Photos 27 Sep 2009 08:25 am

The Feast

- Every year, Little Italy bursts aflame as the San Gennaro Feast sets up and sits over a 10 day period. (In New York we just call them – there are about three or four of these annually in Manhattan and others in the outer boroughs – the “Feast” and everyone knows what you’re talking about.) This is a “feast” built around the Old St. Patrick’s church, downtown. It goes for about 15 city blocks and is crammed with an estimated million people annually. (I think most of them come from New Jersey.)

I enjoy taking in these “Feasts” and have gone to many over my lifetime. It’s usually best to go at night when it’s dark and the lights are brightest. This year, Heidi and I took in San Gennaro going earlier, at twilight.

We came at the “Feast” from the North end crossing Prince St.
at Mott. From there you could see the endless decoration.

As you move into the throngs of people the area gets closer and
closer, tighter and tighter. Not for those with claustrophobia.

Almost immediately you come upon the games.
Lots of colorful dolls to win for a small price.
As we went on the prizees grew more Hi-tech –
Ipods, cell phones etc.

There was the obnoxious clown you could dunk in a tank of water.
He spends his nights hurling insults at the people trying to dunk him.

Of course, there’s the water pistol game where you try to
blow up a balloon faster than other competitors.
There’s always a winner.

The sign on the ground showed us the back door to the church.

It led us through a corridor with gated windows which
led out to the ancient cemetary.

The end of this corridor opens to reveal the church.

St. Patrick’s Old Cathedral from the exterior, front of the church.
A high wall was built around the church to protect those inside from
riots that seem to have taken place regularly in the mid 19th Century.
Irish vs Italian.

When we got back to Mott St. the street had been cleared, and
a slow moving parade was walking, led by the police and a band.

The marching band is a regular mainstay of Little Italy.
Often they’ll burst into your restaurant, while you’re eating,
and parade around the place playing their music.

Slowly the procession moves onward. The center is the
statue of St. Gennaro being carried down the street.

The statue has dollar bills pinned to its costume. An advance crew
comes up seeking donations. When you give them a dollar they
give you a prayer card with St. Gennaro’s likeness.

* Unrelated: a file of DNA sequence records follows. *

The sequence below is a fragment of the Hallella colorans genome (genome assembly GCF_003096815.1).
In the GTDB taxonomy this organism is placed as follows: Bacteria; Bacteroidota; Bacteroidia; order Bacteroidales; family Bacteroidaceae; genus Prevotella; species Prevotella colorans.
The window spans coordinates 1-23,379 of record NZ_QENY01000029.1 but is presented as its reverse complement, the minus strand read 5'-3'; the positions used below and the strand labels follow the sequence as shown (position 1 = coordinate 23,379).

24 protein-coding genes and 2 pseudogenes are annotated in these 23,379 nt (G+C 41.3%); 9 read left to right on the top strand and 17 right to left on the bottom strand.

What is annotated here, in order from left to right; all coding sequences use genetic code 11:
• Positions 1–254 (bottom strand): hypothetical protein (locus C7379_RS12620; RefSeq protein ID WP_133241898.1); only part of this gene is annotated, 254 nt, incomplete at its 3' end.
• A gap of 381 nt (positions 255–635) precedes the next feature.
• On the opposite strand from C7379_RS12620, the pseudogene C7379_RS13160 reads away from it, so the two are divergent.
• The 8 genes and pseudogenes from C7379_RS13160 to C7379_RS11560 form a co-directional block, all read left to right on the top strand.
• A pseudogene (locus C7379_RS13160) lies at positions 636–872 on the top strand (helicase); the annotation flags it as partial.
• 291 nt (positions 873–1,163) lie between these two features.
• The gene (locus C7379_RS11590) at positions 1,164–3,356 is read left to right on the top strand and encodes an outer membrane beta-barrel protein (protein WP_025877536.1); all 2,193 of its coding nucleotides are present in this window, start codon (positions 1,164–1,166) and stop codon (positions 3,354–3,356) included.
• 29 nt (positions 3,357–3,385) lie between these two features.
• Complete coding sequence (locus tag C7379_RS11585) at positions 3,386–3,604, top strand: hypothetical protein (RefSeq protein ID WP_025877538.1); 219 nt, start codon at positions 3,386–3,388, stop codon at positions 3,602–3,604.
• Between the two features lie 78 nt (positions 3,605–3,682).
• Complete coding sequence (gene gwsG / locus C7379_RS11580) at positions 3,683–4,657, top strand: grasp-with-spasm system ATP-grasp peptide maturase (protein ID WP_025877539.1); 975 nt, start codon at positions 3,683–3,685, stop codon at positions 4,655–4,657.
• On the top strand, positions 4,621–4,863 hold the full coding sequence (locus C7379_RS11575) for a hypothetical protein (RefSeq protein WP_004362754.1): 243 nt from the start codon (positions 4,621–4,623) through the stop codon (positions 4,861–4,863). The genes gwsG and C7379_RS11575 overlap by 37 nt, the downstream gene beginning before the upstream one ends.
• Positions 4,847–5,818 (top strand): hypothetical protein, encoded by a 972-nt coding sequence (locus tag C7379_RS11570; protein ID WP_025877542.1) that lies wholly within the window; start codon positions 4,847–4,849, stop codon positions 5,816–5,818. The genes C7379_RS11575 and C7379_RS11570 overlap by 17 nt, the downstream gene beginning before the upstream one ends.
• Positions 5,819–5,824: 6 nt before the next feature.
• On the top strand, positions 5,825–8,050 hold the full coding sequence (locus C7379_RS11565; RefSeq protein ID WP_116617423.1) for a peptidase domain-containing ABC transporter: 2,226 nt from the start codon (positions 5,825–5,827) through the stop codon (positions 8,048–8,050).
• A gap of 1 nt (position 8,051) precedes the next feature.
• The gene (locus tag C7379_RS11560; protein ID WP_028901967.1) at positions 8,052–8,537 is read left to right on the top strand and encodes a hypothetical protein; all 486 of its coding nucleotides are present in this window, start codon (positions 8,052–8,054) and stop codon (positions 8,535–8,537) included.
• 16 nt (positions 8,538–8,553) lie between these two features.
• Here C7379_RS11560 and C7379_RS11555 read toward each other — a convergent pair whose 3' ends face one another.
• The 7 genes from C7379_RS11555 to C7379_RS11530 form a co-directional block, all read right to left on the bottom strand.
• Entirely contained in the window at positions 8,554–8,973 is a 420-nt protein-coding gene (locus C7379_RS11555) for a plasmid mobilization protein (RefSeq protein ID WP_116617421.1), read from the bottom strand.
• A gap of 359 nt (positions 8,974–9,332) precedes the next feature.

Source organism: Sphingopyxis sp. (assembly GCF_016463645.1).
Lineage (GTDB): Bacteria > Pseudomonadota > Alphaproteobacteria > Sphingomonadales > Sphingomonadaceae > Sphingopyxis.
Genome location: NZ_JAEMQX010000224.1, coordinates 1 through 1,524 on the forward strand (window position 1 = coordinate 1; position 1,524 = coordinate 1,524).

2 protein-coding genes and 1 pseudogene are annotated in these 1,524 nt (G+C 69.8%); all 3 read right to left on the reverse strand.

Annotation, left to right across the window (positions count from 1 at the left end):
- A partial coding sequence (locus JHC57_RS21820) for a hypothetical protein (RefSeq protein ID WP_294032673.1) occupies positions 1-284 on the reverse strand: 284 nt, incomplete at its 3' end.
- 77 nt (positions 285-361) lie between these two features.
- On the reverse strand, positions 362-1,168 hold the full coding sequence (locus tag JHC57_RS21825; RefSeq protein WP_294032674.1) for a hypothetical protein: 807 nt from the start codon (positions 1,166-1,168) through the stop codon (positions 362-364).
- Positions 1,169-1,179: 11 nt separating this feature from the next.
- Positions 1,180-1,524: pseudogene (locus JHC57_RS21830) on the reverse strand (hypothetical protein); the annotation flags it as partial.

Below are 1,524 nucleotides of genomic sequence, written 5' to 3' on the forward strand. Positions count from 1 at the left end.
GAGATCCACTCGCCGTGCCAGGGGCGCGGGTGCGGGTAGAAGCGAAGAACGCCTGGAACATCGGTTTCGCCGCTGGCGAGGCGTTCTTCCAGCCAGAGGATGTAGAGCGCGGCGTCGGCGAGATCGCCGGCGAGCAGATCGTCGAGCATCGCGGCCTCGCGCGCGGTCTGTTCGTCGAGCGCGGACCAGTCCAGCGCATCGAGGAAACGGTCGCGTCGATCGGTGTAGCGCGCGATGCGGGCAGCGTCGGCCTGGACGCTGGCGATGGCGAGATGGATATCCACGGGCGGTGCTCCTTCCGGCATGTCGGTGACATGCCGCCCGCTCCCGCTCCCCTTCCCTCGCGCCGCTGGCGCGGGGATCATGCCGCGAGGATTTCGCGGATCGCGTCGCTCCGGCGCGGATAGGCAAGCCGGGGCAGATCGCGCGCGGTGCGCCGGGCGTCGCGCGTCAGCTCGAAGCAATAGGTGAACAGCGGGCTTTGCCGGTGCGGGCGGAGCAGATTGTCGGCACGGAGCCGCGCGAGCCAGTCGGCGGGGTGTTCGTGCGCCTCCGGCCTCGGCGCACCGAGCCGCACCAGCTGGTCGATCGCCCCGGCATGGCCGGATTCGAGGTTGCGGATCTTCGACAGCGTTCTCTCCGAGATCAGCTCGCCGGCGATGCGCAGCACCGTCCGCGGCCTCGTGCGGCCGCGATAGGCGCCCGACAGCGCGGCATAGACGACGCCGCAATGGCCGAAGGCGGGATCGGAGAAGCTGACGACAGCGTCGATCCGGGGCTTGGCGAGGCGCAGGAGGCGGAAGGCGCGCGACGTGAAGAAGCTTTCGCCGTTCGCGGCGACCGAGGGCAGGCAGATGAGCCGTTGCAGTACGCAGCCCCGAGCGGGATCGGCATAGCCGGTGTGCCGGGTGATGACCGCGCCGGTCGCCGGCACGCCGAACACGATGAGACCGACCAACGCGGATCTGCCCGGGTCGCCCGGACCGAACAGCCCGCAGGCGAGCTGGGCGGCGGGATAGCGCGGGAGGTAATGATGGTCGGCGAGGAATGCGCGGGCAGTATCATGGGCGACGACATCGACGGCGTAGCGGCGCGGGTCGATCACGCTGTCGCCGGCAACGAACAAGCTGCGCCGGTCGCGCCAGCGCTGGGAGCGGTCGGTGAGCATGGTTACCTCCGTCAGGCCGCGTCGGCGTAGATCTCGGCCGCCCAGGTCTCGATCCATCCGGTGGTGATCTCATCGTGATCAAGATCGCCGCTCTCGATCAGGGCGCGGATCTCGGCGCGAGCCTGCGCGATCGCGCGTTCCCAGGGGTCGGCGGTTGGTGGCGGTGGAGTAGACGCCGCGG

Once the Saint passed, the crowds opened up. Some were
following, some were heading in the direction of the booths.

The food was everywhere now. Years ago I would’ve
eaten this stuff, but I’m too old for it now.

Even the colorful refrigerator magnets were shaped like food.
12 for $5 – a bargain.

The crowds were beginning to get large and close.
It was Twilight on Mott Street.

Throngs of people all milling about on a very slow crawl
up or down Mott Street searching.

The plastic dairy queen cone sat on the lounge chair throne.
I noticed the Italian chair had plastic covering.
Not for human consumption.

I liked the image of five big guys all working the grill at the same time.
They had more room to move than the crowds around them.

Evening was fast approaching.

Once we reach the heart, Umberto’s on the left, Ferrara’s on the right
we decided to take a break and went down the short side-street.

There we saw a lot of kiddee rides.
A dangerous Ferris Wheel and tiny Carousel.

We stopped for something to drink in a quiet wine bar.

When we came out it was night, and the lights were on bright.
We headed back to Mott Street to take in the even-bigger crowds.

The restaurants on these blocks had set up seating pavilions.
These were often larger than the restaurants, themselves.
All were packed with waiting lines to get in.

One or two actually seemed attractive.

The crowds here were at their height.

It took almost an hour to walk this next block.
That’s when we decided to surrender.

We said goodbye to the “Feast” this year and headed to a
parallel street which was dark, empty and completely walkable.

2 Responses to “The Feast”

  1. on 27 Sep 2009 at 9:47 am 1.Bob Cowan said …

    Michael –

    I always enjoy the “slice of life” shots you post. Helps put in perspective that there is more to life than animation!

  2. on 27 Sep 2009 at 10:09 am 2.Michael said …

    In fact, animation should be a comment on life, but these days it’s turned into a comment on other animation.

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